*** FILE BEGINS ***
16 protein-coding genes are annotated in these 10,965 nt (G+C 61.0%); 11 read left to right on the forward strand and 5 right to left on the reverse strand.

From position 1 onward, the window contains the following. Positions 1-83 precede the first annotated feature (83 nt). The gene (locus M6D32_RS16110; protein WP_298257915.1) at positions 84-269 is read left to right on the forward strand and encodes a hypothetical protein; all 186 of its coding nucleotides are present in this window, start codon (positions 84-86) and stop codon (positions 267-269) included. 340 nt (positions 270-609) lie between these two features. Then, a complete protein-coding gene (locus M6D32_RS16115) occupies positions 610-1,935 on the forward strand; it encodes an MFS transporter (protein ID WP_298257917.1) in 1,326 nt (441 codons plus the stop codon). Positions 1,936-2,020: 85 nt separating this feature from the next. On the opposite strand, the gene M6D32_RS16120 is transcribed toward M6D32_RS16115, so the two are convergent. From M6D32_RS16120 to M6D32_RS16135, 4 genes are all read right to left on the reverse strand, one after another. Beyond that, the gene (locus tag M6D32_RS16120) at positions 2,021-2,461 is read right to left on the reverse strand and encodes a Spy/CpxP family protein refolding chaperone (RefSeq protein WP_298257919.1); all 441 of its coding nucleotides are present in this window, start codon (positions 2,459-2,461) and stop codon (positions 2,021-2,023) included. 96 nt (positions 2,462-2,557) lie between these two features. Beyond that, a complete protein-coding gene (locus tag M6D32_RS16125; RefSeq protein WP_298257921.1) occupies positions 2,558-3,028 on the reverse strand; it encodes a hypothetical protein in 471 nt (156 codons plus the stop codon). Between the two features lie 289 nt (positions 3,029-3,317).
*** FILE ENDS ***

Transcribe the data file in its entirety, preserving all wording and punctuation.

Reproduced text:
16 protein-coding genes are annotated in these 10,965 nt (G+C 61.0%); 11 read left to right on the forward strand and 5 right to left on the reverse strand.

From position 1 onward, the window contains the following. Positions 1-83 precede the first annotated feature (83 nt). The gene (locus M6D32_RS16110; protein WP_298257915.1) at positions 84-269 is read left to right on the forward strand and encodes a hypothetical protein; all 186 of its coding nucleotides are present in this window, start codon (positions 84-86) and stop codon (positions 267-269) included. 340 nt (positions 270-609) lie between these two features. Then, a complete protein-coding gene (locus M6D32_RS16115) occupies positions 610-1,935 on the forward strand; it encodes an MFS transporter (protein ID WP_298257917.1) in 1,326 nt (441 codons plus the stop codon). Positions 1,936-2,020: 85 nt separating this feature from the next. On the opposite strand, the gene M6D32_RS16120 is transcribed toward M6D32_RS16115, so the two are convergent. From M6D32_RS16120 to M6D32_RS16135, 4 genes are all read right to left on the reverse strand, one after another. Beyond that, the gene (locus tag M6D32_RS16120) at positions 2,021-2,461 is read right to left on the reverse strand and encodes a Spy/CpxP family protein refolding chaperone (RefSeq protein WP_298257919.1); all 441 of its coding nucleotides are present in this window, start codon (positions 2,459-2,461) and stop codon (positions 2,021-2,023) included. 96 nt (positions 2,462-2,557) lie between these two features. Beyond that, a complete protein-coding gene (locus tag M6D32_RS16125; RefSeq protein WP_298257921.1) occupies positions 2,558-3,028 on the reverse strand; it encodes a hypothetical protein in 471 nt (156 codons plus the stop codon). Between the two features lie 289 nt (positions 3,029-3,317).